Addressing the concerns of other women, Ahn advised younger professionals to focus on maximizing their strengths and unique capacities rather than their deficiencies. "We all bring different things to the table—technical expertise, hands-on experience, work methods, thought processes, and even each individual’s home and social environment,” she explained. “I've leveraged my expertise in electrical engineering and focused on theoretical research and integration of new technologies. Thanks to this approach, I've built a distinctive career in developing various memory products […and] contributing to my company’s success in my own way.”
This advice from Ahn was then echoed by Diane Lin, Head of Investment for the Indo-Pacific and Middle East, Department for Business and Trade for the government of the United Kingdom. "My advice is that you shouldn’t be overly concerned with what others say. Instead, do what you believe is best for yourself, taking into account your own desires and interests. Choose the path that resonates most with you,” she counseled.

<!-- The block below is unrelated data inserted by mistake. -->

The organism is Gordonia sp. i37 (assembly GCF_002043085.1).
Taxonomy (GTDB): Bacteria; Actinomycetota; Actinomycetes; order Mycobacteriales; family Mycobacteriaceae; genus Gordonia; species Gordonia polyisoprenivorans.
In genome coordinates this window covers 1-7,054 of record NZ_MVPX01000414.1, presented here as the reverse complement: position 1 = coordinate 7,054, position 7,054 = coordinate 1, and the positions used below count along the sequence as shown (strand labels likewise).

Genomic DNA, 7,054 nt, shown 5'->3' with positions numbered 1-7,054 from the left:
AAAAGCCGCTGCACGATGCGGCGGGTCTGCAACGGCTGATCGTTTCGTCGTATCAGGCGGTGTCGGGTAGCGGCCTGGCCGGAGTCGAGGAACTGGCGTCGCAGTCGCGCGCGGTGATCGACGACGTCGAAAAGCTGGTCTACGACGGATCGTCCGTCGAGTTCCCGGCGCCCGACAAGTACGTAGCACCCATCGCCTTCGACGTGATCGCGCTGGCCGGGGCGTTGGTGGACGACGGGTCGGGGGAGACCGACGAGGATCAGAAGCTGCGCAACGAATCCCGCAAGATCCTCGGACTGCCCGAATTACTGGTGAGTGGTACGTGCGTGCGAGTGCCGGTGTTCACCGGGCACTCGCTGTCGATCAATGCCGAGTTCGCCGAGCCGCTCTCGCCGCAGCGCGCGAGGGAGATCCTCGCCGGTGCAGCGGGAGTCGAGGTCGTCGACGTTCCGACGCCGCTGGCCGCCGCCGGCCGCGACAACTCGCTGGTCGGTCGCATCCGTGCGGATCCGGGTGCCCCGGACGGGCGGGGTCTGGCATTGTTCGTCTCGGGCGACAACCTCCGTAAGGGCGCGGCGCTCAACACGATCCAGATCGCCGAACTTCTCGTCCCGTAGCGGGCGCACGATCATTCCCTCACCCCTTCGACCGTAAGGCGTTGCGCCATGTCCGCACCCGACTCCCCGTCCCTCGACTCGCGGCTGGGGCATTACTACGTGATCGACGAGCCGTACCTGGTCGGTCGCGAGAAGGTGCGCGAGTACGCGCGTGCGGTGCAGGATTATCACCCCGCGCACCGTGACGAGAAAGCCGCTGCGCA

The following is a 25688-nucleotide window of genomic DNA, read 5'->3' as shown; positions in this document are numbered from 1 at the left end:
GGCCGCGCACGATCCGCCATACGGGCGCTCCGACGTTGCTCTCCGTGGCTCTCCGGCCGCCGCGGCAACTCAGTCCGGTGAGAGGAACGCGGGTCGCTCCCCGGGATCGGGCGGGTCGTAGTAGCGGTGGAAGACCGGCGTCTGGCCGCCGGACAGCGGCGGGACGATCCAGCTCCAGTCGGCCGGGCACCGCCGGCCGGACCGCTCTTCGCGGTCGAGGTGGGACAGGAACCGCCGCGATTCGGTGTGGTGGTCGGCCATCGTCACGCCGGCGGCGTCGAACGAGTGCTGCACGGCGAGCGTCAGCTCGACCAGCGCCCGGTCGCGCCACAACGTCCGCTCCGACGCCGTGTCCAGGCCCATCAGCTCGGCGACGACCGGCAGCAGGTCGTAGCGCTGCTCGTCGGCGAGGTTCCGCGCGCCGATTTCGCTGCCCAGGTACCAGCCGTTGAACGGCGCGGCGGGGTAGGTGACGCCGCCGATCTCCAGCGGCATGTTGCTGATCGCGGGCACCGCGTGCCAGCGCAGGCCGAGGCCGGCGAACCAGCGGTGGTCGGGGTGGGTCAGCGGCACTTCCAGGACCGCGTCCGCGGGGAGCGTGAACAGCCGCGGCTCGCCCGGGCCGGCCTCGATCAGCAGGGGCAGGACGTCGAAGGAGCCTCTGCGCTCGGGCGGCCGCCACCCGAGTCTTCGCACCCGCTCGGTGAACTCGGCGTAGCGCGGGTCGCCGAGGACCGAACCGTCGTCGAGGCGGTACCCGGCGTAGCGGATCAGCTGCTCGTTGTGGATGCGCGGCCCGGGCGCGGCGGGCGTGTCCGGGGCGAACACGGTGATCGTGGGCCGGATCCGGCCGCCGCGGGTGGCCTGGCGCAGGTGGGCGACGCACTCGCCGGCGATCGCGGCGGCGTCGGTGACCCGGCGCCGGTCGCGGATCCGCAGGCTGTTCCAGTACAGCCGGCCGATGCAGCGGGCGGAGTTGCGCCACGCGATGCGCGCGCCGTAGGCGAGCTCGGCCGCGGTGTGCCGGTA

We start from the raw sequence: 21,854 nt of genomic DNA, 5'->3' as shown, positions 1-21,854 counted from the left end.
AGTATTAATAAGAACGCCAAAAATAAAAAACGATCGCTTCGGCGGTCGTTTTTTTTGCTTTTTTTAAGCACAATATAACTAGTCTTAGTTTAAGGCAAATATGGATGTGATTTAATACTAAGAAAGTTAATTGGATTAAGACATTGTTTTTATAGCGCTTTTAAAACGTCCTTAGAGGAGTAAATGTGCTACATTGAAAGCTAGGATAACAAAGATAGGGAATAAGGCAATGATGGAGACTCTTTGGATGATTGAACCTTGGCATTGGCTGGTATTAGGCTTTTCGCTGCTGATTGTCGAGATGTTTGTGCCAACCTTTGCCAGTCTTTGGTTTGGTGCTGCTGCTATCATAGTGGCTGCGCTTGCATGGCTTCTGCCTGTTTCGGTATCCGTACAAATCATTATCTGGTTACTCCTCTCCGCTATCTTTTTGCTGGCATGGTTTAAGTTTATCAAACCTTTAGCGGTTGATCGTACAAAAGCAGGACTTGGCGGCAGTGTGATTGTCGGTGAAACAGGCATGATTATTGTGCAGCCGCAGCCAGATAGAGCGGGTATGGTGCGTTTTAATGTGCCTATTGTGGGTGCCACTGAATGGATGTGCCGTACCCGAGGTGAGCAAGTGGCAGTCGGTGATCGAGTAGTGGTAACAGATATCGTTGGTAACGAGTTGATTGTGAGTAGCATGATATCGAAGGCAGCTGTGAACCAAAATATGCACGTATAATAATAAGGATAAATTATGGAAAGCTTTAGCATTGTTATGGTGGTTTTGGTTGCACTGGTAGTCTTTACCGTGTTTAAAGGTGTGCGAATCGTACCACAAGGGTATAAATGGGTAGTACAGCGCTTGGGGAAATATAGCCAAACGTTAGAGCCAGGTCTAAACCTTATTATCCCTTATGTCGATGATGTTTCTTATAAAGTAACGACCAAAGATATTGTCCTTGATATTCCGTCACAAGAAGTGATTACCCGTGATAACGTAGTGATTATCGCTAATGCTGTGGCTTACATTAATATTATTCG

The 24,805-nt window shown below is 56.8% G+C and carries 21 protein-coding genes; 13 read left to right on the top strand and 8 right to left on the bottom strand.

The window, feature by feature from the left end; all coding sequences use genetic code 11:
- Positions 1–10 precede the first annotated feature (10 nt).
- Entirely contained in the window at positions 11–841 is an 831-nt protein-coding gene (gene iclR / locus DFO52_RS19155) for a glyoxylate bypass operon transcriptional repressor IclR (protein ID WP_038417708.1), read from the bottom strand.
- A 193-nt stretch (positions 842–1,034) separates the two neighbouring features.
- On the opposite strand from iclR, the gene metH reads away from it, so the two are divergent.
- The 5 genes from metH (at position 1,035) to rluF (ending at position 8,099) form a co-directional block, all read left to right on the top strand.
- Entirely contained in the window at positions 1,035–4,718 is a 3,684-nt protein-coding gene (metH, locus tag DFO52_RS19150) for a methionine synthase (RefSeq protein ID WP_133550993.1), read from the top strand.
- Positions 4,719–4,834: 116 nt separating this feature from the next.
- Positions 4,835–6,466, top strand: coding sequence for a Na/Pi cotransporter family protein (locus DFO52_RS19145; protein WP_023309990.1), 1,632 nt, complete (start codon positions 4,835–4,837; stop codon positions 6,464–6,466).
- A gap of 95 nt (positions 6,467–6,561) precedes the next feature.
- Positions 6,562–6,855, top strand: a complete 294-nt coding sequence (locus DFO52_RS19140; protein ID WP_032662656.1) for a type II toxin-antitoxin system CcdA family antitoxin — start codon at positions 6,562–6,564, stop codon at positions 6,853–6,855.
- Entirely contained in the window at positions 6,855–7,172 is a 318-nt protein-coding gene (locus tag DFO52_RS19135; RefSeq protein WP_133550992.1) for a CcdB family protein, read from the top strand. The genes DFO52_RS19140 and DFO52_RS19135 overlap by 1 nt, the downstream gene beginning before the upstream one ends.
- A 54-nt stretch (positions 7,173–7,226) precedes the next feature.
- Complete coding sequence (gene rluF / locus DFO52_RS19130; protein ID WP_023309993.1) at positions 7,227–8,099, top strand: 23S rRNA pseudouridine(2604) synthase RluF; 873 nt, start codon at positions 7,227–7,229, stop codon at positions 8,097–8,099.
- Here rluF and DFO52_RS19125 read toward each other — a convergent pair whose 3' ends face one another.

Diane Lin, Head of Investment for the Indo-Pacific and Middle East, Department for Business and Trade for the government of the United Kingdom delivering her talk. Photo: UN Women/Hanju Lee
As an Asian woman born in China and educated in Japan, Lin relied on her strengths and channeled her background into becoming fund managers in Australia, specializing in Asian equities investment. As one of the very few woman fund managers of her generation in Australia, she established the country’s first long and short equity hedge fund dedicated exclusively to Asia in 2008 which yielded positive returns even during the Global Financial Crisis, according to her.